PRIME Minister Imran Khan appears to have developed a taste for offering meaningful insights on politics inside neighbouring countries.
This time, he has reflected on the Indian general elections that are due to begin today. Mr Khan has assumed that a BJP victory is more likely to boost chances of peace between Pakistan and India.
“Perhaps if the BJP — a right-wing party — wins, some kind of settlement could be reached,” Mr Khan remarked in an interview, adding that a government led by the Congress party might be too apprehensive of a possible backlash from right-wing elements to move forward on peace.
The Pakistani leader voiced his sentiment on the eve of an election which many Indian commentators say could unleash a new wave of narrow nationalism, ie Hindutva, in their country, with repercussions for the region and beyond.
At the same time, Mr Khan did acknowledge the massive alienation of the Muslim community in India, and in held Kashmir, and went on to criticise Prime Minister Narendra Modi and his BJP for practising the politics of fear.
Mr Khan’s views on the possibility of a right-wing party being more amenable to a settlement could well be based on the Pakistani experience of previous interactions with the BJP, including the visit of then prime minister Atal Behari Vajpayee who visited Lahore in 1999 — however, the bonhomie proved short-lived when the Kargil conflict erupted.
Again, in 2001, the right-wing BJP and Pakistan’s military president Gen Musharraf appeared close to a deal in Agra before hopes for a peaceful solution to the Kashmir dispute were thwarted.
The self-confessed architect of that fiasco, L.K. Advani, later faced the wrath of his own comrades of the Hindu right wing for praising Mr Jinnah.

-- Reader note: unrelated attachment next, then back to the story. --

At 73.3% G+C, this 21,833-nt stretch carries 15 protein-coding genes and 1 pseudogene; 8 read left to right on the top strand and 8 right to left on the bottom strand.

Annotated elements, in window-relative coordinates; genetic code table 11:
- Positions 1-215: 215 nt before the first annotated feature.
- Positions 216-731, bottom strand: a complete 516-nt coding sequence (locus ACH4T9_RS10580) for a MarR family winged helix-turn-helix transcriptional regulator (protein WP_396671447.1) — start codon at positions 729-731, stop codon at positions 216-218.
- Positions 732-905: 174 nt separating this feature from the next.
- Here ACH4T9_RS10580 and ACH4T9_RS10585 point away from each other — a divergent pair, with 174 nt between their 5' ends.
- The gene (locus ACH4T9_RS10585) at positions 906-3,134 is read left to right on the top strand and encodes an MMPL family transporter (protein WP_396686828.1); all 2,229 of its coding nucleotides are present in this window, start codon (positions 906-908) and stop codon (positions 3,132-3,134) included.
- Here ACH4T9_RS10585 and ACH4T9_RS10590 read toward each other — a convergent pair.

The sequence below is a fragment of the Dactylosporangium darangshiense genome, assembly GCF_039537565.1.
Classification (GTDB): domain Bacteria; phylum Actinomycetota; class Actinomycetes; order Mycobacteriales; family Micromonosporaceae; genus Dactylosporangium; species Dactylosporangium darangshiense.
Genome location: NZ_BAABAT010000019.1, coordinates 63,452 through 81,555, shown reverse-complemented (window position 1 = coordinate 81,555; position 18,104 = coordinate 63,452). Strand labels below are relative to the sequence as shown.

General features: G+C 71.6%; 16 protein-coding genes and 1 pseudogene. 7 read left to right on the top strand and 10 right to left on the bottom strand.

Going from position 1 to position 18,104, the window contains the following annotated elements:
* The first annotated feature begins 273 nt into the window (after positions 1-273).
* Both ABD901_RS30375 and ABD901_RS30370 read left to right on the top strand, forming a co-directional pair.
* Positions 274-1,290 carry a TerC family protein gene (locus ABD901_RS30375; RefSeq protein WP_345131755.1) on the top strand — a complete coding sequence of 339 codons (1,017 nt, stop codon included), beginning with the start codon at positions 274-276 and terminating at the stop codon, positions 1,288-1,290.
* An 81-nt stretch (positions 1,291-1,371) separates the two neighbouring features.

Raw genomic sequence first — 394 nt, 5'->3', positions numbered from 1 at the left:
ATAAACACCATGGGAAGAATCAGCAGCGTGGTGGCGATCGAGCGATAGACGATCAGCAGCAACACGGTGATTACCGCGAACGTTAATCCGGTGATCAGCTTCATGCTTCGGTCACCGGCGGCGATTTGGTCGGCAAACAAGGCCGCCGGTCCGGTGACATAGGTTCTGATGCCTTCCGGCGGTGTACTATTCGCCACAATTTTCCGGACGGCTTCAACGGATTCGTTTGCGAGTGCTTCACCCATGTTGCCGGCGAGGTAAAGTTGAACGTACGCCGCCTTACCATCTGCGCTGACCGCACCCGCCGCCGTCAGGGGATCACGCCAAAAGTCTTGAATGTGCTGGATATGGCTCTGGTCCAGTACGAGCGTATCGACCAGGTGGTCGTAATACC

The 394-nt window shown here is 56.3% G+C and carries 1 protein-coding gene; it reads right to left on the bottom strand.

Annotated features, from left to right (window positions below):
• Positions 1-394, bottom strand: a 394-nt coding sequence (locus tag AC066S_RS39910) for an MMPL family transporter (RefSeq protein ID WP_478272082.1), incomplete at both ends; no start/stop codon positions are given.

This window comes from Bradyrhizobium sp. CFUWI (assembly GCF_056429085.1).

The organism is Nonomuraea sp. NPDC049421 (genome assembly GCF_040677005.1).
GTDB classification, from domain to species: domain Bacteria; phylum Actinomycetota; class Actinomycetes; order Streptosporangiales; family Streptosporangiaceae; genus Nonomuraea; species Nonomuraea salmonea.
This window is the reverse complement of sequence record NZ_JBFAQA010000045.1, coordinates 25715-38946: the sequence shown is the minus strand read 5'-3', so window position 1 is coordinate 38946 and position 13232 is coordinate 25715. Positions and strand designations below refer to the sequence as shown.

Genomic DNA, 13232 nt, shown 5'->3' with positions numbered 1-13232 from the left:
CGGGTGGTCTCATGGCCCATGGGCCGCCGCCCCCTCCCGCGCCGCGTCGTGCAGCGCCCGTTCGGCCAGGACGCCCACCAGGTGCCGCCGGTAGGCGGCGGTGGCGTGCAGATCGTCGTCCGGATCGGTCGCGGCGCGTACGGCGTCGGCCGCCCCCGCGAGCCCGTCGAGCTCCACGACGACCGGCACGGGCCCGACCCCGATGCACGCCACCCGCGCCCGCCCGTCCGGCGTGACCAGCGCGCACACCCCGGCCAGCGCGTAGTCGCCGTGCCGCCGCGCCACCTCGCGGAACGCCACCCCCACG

But Mr Khan would do well not to raise his hopes, especially given Mr Modi’s record.
While there have been a few optimistic moments, such as Mr Modi’s visit to then prime minister Nawaz Sharif in Lahore, Delhi’s hostility to Pakistan has been rising under the BJP.
Snubs, complaints and threats have been par for the course, while the fear of war between the two nuclear-armed countries has still not dissipated after India’s unprovoked Balakot strike and Pakistan’s justifiable retaliation.
Meanwhile, the Congress party will hardly be pleased with Mr Khan’s billing.
The prime minister — a budding analyst who had only recently raised hackles, and many an eyebrow, with his overly candid views on an interim setup in Afghanistan — would do well not to make public statements that may be seen in a negative light and be construed as interference in a country’s internal affairs.
Times are sensitive, and Pakistan does not have good relations with either Afghanistan or India, both of which are in the midst of an uncertain period. A mature approach is needed by those at the top.
Published in Dawn, April 11th, 2019